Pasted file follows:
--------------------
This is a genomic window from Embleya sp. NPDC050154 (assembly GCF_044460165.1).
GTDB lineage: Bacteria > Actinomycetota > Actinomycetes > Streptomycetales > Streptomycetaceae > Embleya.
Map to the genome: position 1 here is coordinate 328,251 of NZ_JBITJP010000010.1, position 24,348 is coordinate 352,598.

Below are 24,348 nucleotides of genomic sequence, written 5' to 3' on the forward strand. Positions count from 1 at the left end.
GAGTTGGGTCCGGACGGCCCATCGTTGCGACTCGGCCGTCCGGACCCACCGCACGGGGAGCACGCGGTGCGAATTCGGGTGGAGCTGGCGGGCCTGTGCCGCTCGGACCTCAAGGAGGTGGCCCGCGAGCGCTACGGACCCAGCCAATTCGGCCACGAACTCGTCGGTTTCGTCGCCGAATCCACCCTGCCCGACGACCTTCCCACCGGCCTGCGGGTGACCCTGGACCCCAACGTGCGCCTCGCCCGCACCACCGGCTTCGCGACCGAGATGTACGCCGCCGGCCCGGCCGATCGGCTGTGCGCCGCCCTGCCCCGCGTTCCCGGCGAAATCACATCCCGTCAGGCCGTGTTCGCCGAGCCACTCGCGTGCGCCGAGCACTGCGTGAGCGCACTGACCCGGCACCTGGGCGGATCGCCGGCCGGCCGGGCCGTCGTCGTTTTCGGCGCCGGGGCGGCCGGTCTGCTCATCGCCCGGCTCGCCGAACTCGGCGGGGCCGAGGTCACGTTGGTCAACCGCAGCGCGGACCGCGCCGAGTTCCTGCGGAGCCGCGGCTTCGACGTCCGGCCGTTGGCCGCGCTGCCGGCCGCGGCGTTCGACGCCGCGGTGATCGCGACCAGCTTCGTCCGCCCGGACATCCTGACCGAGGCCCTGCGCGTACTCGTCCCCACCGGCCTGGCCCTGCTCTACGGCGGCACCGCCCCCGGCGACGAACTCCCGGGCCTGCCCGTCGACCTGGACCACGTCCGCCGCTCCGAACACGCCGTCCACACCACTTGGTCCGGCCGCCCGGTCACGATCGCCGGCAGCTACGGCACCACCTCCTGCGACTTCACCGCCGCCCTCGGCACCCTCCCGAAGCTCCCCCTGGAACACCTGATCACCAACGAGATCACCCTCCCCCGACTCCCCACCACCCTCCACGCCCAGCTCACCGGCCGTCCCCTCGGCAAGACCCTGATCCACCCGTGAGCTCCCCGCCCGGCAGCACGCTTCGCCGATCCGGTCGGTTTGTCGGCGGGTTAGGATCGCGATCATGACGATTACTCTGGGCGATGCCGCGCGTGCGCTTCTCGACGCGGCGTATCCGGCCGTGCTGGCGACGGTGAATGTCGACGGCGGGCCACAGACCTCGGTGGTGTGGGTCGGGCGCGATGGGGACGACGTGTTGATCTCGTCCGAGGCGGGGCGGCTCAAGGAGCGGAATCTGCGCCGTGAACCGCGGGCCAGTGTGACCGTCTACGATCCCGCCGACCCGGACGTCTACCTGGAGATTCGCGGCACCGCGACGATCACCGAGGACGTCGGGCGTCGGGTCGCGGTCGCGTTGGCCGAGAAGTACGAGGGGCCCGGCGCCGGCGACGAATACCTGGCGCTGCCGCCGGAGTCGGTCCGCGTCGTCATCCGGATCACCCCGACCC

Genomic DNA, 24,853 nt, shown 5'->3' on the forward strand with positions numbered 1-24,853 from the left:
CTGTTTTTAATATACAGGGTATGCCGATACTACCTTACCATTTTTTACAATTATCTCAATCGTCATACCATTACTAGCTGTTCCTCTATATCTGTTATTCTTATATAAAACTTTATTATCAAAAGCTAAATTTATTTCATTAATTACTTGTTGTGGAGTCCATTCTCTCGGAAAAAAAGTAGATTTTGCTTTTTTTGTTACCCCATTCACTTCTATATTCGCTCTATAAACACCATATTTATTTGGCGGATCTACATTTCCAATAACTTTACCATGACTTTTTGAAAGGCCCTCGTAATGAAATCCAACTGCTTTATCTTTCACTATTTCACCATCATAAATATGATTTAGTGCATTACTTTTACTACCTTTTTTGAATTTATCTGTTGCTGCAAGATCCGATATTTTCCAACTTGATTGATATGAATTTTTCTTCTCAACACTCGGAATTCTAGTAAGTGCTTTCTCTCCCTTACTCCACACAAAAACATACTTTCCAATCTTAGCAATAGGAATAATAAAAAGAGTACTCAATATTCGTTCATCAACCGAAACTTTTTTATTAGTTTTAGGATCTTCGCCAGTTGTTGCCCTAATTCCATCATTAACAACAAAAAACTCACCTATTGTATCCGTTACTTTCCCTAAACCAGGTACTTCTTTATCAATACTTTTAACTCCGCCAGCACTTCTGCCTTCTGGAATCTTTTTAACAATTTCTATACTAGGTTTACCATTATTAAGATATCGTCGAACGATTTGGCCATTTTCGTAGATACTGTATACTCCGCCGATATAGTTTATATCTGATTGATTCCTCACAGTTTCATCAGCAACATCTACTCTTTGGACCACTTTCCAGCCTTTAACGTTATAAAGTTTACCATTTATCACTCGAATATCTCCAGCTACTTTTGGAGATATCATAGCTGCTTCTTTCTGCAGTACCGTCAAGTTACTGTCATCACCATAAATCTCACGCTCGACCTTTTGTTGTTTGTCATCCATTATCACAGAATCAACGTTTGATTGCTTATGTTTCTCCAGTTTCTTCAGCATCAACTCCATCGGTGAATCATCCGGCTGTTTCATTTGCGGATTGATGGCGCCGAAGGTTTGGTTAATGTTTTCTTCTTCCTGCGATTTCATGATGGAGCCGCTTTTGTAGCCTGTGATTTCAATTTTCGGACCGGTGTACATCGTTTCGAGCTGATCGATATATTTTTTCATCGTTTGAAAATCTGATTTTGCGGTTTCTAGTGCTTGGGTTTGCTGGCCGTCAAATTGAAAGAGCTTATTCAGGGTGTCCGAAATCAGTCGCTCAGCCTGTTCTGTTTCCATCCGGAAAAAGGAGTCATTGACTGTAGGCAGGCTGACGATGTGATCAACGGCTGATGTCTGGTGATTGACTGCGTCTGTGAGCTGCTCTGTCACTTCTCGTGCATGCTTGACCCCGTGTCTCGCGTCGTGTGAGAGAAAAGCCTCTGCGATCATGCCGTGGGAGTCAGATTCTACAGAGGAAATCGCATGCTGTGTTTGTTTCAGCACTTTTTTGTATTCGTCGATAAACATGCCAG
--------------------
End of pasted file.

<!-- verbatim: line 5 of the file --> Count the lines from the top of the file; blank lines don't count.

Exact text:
GAGTTGGGTCCGGACGGCCCATCGTTGCGACTCGGCCGTCCGGACCCACCGCACGGGGAGCACGCGGTGCGAATTCGGGTGGAGCTGGCGGGCCTGTGCCGCTCGGACCTCAAGGAGGTGGCCCGCGAGCGCTACGGACCCAGCCAATTCGGCCACGAACTCGTCGGTTTCGTCGCCGAATCCACCCTGCCCGACGACCTTCCCACCGGCCTGCGGGTGACCCTGGACCCCAACGTGCGCCTCGCCCGCACCACCGGCTTCGCGACCGAGATGTACGCCGCCGGCCCGGCCGATCGGCTGTGCGCCGCCCTGCCCCGCGTTCCCGGCGAAATCACATCCCGTCAGGCCGTGTTCGCCGAGCCACTCGCGTGCGCCGAGCACTGCGTGAGCGCACTGACCCGGCACCTGGGCGGATCGCCGGCCGGCCGGGCCGTCGTCGTTTTCGGCGCCGGGGCGGCCGGTCTGCTCATCGCCCGGCTCGCCGAACTCGGCGGGGCCGAGGTCACGTTGGTCAACCGCAGCGCGGACCGCGCCGAGTTCCTGCGGAGCCGCGGCTTCGACGTCCGGCCGTTGGCCGCGCTGCCGGCCGCGGCGTTCGACGCCGCGGTGATCGCGACCAGCTTCGTCCGCCCGGACATCCTGACCGAGGCCCTGCGCGTACTCGTCCCCACCGGCCTGGCCCTGCTCTACGGCGGCACCGCCCCCGGCGACGAACTCCCGGGCCTGCCCGTCGACCTGGACCACGTCCGCCGCTCCGAACACGCCGTCCACACCACTTGGTCCGGCCGCCCGGTCACGATCGCCGGCAGCTACGGCACCACCTCCTGCGACTTCACCGCCGCCCTCGGCACCCTCCCGAAGCTCCCCCTGGAACACCTGATCACCAACGAGATCACCCTCCCCCGACTCCCCACCACCCTCCACGCCCAGCTCACCGGCCGTCCCCTCGGCAAGACCCTGATCCACCCGTGAGCTCCCCGCCCGGCAGCACGCTTCGCCGATCCGGTCGGTTTGTCGGCGGGTTAGGATCGCGATCATGACGATTACTCTGGGCGATGCCGCGCGTGCGCTTCTCGACGCGGCGTATCCGGCCGTGCTGGCGACGGTGAATGTCGACGGCGGGCCACAGACCTCGGTGGTGTGGGTCGGGCGCGATGGGGACGACGTGTTGATCTCGTCCGAGGCGGGGCGGCTCAAGGAGCGGAATCTGCGCCGTGAACCGCGGGCCAGTGTGACCGTCTACGATCCCGCCGACCCGGACGTCTACCTGGAGATTCGCGGCACCGCGACGATCACCGAGGACGTCGGGCGTCGGGTCGCGGTCGCGTTGGCCGAGAAGTACGAGGGGCCCGGCGCCGGCGACGAATACCTGGCGCTGCCGCCGGAGTCGGTCCGCGTCGTCATCCGGATCACCCCGACCC